At IFF, we believe every child deserves the opportunity to attend a good school near where they live — and, with hard data and a neighborhood focus, we are working to make that happen.
Our research focuses on the location, enrollment, and academic performance of all schools — be they public, public charter, or private — and pinpoints the geographic areas where new quality schools, more resources, and public policy changes will have the most impact.
Foundations, school districts, and charter school authorizers have used our research to support data-driven education reform strategies, including in Chicago, Cleveland, Denver, Indianapolis, Kansas City, Milwaukee, St. Louis, and Washington, DC.
For more information, email or call us at 866 629 0060.
IFF has developed a number of mapping tools to aid understanding of our research reports. Each mapping tool is tied to one of the reports below. Here is the collection of tools:
Released in 2015, this report identifies the top 11 neighborhoods in Minneapolis with the greatest need for high-performing seats in grades K-12. The report, which evaluates the city’s 99 public district and public charter schools with Multiple Measurement Ratings scores, outlines the need for about 30,000 seats in quality schools. The study was commissioned by Minnesota Comeback, a coalition of education and philanthropic leaders.
This study, released in 2015, identifies the 11 zip code areas in Cleveland with the greatest need for high-performing seats. Ultimately, we find that Cleveland needs about 48,000 seats in high-performing schools and over 60 percent of those are concentrated in the 11 high-need areas. Made possible through the support of the Michael and Susan Dell Foundation, IFF’s report was commissioned to help inform the Cleveland Metropolitan School District’s facilities master plan update.
The Shared Challenge of Quality Schools: A place-based analysis of school performance in Indianapolis
Released in 2013, this is a study about neighborhoods, children and access to high performing schools. At its heart lies the question, “What areas in Indianapolis have the greatest need for high-performing seats?” In providing an answer to this question, it aims to unite district, charter, and independent school leaders around the shared goal of providing quality schools for all children. Click here to see updated maps of highest-need areas for the 2014-15 school year.
This study, released in 2012, assesses location and performance of charter and traditional public schools in Washington, DC. It is a supply and demand analysis based on current and projected performance data that provides information to guide education reform and to maximize the impact of resource allocations. This study was commissioned by the Office of the Deputy Mayor for Education of Washington, DC and funded by the DC Public Education Fund through a generous grant from The Walton Family Foundation.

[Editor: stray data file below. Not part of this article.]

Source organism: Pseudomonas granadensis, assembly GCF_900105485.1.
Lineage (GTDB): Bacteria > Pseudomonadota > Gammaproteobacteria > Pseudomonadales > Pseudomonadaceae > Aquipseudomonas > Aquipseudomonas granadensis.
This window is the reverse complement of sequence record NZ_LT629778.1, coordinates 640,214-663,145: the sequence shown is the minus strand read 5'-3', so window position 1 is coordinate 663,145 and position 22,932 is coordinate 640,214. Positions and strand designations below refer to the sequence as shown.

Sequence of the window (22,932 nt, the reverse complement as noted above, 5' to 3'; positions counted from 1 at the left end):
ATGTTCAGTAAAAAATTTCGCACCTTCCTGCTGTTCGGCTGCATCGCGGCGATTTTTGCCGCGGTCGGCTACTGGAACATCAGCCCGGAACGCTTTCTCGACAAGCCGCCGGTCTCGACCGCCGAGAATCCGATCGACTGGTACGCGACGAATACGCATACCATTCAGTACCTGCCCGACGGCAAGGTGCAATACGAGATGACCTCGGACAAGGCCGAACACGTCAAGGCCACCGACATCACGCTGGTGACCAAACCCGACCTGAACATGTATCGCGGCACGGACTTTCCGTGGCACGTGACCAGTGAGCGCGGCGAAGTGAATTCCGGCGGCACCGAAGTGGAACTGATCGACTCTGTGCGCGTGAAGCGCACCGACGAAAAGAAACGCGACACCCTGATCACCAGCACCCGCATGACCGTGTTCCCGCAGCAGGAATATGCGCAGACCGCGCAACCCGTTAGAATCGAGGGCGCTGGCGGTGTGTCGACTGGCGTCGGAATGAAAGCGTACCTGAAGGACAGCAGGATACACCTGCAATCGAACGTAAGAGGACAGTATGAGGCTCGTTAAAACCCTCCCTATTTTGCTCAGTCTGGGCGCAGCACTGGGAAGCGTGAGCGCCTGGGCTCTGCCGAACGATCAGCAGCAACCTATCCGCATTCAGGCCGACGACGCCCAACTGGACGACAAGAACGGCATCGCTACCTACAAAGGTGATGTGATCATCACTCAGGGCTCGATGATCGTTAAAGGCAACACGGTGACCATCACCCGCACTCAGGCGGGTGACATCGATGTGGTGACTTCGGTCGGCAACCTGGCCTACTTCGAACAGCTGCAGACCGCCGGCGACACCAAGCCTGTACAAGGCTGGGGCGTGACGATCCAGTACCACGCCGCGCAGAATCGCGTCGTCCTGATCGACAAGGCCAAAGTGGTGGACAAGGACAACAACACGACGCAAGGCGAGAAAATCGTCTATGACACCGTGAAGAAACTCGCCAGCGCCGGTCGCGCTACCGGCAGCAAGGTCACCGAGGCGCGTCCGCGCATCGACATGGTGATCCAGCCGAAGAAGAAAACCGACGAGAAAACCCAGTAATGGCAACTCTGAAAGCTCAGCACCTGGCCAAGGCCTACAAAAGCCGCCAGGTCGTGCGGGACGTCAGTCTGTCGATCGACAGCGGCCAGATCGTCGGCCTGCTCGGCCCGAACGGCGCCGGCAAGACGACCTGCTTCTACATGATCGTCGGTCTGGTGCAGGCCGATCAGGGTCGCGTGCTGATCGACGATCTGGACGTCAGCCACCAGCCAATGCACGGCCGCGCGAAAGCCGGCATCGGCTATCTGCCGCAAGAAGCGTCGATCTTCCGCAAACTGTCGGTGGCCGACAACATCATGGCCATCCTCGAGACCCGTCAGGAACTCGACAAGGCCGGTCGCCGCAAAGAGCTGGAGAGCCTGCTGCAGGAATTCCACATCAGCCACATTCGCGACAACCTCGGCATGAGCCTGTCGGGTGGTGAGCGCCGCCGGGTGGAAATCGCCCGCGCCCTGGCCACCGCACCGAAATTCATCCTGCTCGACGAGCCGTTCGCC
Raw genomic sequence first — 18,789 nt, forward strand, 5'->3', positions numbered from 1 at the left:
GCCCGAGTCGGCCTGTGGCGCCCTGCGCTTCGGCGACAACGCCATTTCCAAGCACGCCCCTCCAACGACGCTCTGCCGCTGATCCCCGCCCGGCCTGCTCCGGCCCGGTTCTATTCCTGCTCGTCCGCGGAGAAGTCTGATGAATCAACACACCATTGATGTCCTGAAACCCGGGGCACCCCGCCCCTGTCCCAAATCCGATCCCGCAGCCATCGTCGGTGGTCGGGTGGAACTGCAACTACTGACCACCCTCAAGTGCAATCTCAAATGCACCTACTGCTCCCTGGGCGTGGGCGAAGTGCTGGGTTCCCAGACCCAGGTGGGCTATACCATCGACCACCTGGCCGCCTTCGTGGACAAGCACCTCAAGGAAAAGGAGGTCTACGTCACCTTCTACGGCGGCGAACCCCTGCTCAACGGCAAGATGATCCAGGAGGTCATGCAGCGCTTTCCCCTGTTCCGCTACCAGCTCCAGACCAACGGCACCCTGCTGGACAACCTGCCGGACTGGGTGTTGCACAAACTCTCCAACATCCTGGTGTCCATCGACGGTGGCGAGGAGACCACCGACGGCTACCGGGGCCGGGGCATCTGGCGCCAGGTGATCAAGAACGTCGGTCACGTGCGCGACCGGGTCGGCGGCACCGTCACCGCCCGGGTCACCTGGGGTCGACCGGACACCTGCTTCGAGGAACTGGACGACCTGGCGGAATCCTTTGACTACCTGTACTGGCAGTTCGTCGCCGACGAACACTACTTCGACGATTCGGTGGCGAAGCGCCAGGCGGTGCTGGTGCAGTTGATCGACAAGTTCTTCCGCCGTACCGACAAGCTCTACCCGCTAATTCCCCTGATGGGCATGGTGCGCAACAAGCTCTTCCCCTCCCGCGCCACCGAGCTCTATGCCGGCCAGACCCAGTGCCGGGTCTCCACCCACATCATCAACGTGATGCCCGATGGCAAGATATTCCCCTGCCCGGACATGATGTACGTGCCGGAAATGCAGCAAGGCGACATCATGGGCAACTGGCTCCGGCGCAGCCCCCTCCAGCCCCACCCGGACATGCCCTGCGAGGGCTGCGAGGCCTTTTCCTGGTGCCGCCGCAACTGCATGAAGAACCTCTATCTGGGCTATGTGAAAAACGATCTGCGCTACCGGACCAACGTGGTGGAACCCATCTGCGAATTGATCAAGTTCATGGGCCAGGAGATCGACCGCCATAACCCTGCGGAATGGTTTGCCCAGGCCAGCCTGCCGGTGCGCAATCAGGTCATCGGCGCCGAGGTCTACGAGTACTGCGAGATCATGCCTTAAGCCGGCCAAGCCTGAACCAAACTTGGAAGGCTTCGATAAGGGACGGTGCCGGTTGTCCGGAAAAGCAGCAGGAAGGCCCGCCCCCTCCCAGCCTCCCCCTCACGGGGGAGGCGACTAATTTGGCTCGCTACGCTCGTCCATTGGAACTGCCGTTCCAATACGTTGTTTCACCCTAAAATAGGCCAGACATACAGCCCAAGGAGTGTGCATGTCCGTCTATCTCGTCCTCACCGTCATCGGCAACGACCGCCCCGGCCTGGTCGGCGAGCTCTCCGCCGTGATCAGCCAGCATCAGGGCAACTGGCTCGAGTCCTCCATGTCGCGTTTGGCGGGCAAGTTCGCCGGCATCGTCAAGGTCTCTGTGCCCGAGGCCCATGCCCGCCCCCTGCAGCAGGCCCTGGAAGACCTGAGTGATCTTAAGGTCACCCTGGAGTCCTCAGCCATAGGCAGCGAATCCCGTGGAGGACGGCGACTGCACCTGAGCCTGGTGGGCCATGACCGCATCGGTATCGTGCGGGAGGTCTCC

Putting Performance on the Map: Locating Quality Schools in the Kansas City, Missouri School District
This report identifies the five zip code areas in Kansas City with the greatest need for performing schools as determined by comparing current school enrollment, the school-age population, and school performance across the district. Ultimately, we find that 85 percent of KCMSD students do not attend a school that meets Missouri state standards for academic performance, and that the majority of those student reside in just five KCMSD neighborhood areas. Click here to see updated maps of highest-need areas for the 2014-15 school year.
This report analyzes the performance, location, and enrollment of Milwaukee Public Schools (MPS), charter schools and certain private schools participating in the Milwaukee Parental Choice Program (MPCP) in 2008-2009. The study determines that most children do not attend or live near a school that meets the Wisconsin State Standard.
This report, produced by IFF and commissioned by the National Association of Charter School Authorizers (NACSA), provides essential new information on the relationship between the location of and enrollment in Denver public schools that meet the 2009 School Performance Framework (SPF) standards. It is designed primarily to identify and highlight those areas with the largest number of school-age children and the fewest seats in schools that meet SPF standards.
This study analyzes the performance, location, and enrollment of both public schools and charter schools in St. Louis in 2007-08. The study – Place, Performance, and Promise – determined that St. Louis students have limited access to a quality school in their neighborhood. The report was produced by the National Association of Charter School Authorizers (NACSA) and IFF, in conjunction with the St. Louis Mayor’s Office. Click here to see updated maps of highest-need areas for the 2014-15 school year.
This report examines citywide and community area changes in the number of performing schools in Chicago’s 77 neighborhood areas between 2004 and 2008. It also documents the contribution of charter and other new schools under Renaissance 2010. Like the 2004 Here and Now study, this study is based on the premise that all Chicago students should have academically performing schools within or near the community area in which they live.
A planning tool for government agencies and communities that ranks Chicago’s 77 community areas in terms of the need for performing public elementary and high schools, based on academic performance, space utilization, and demographics.